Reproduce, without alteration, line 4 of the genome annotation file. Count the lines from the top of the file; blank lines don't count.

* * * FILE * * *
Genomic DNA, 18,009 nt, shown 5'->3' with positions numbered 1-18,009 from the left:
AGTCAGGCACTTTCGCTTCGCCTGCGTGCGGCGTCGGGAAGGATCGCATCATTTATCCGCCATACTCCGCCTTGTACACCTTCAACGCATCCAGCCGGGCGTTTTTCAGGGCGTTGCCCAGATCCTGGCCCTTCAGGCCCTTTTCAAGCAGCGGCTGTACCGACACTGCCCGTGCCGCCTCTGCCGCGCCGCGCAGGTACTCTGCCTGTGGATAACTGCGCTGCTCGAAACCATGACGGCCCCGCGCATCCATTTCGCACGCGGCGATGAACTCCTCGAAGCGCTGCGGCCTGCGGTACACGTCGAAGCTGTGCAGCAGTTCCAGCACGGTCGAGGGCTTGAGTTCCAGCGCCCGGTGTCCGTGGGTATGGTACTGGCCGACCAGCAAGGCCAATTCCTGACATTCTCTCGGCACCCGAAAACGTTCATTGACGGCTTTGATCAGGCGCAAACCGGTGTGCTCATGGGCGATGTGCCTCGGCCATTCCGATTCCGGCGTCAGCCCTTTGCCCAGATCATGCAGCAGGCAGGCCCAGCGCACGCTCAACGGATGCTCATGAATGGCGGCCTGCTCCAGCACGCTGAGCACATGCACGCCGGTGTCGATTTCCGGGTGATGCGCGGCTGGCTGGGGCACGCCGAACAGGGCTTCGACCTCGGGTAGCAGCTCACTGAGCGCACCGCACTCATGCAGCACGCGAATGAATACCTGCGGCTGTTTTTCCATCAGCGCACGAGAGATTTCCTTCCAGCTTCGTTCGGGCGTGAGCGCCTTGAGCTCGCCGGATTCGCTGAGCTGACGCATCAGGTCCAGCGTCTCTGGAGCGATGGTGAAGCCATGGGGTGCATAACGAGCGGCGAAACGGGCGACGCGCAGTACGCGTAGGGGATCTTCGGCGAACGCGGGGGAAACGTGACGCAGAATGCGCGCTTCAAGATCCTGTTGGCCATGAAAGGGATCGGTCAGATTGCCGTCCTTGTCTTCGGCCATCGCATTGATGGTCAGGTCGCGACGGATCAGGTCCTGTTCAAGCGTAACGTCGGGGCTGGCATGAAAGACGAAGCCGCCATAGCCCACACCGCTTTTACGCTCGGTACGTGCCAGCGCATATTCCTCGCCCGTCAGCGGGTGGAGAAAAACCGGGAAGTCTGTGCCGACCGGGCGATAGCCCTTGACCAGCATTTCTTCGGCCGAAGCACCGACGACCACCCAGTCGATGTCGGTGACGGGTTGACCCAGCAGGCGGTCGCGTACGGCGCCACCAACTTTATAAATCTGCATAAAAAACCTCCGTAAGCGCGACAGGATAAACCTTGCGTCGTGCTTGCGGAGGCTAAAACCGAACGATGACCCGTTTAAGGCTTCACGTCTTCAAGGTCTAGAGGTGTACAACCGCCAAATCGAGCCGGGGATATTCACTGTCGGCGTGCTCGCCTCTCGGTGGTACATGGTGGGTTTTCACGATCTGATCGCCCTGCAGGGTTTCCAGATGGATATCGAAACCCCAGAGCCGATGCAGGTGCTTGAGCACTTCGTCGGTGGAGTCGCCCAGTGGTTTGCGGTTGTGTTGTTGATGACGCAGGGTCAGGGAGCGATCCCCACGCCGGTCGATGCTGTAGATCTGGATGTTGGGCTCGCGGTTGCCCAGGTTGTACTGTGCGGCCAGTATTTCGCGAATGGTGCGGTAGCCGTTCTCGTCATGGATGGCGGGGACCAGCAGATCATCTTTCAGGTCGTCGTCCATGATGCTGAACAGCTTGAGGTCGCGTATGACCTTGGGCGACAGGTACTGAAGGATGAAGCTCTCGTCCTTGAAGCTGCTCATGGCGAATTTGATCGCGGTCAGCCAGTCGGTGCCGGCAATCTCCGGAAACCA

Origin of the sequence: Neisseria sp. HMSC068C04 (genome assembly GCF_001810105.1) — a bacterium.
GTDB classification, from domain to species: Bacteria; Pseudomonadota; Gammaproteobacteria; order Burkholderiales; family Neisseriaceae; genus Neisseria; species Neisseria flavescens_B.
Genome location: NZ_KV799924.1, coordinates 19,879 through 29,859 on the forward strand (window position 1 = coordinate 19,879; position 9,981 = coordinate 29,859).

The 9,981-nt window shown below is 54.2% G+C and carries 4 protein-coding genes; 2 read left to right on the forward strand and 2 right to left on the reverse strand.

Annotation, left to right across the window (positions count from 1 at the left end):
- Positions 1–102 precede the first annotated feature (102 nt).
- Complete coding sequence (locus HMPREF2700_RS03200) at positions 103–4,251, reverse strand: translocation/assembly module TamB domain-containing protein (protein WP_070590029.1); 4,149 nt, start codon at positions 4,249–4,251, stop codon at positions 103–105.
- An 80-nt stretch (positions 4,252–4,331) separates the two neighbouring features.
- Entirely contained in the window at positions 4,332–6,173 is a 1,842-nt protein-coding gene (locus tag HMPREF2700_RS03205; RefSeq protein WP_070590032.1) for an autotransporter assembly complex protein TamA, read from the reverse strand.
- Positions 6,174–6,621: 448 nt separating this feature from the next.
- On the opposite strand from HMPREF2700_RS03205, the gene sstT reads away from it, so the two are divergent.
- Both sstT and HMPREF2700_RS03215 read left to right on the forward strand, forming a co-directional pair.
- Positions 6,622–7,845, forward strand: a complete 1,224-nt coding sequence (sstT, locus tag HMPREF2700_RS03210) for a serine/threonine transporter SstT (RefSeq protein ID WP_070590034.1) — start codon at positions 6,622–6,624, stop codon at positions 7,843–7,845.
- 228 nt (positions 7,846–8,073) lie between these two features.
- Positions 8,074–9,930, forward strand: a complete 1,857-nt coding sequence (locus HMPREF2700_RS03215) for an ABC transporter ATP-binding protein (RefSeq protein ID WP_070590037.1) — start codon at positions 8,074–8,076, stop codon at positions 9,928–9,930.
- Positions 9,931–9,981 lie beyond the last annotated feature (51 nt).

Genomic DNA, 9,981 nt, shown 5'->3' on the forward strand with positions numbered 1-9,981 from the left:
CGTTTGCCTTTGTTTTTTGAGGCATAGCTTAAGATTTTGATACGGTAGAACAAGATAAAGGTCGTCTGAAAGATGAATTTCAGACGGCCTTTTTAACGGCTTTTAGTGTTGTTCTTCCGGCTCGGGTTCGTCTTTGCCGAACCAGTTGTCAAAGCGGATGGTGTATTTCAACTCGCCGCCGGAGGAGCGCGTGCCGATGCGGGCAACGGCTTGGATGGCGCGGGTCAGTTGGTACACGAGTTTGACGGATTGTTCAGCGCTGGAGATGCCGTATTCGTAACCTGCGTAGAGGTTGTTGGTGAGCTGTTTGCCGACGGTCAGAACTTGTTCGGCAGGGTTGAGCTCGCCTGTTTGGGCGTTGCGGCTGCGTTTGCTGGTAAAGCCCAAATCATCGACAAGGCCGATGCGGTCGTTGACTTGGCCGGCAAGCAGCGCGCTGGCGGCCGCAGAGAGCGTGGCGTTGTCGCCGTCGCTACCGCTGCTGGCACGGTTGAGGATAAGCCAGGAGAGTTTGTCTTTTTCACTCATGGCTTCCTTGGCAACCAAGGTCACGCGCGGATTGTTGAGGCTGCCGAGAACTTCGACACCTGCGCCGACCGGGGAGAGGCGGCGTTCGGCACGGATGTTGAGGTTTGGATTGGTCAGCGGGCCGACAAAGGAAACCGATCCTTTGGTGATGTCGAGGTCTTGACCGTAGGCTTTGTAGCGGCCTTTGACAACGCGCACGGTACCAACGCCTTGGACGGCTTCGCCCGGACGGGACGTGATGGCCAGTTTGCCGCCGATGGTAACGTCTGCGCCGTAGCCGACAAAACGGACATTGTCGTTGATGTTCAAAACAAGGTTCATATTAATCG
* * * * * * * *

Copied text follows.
GTDB classification, from domain to species: Bacteria; Pseudomonadota; Gammaproteobacteria; order Burkholderiales; family Neisseriaceae; genus Neisseria; species Neisseria flavescens_B.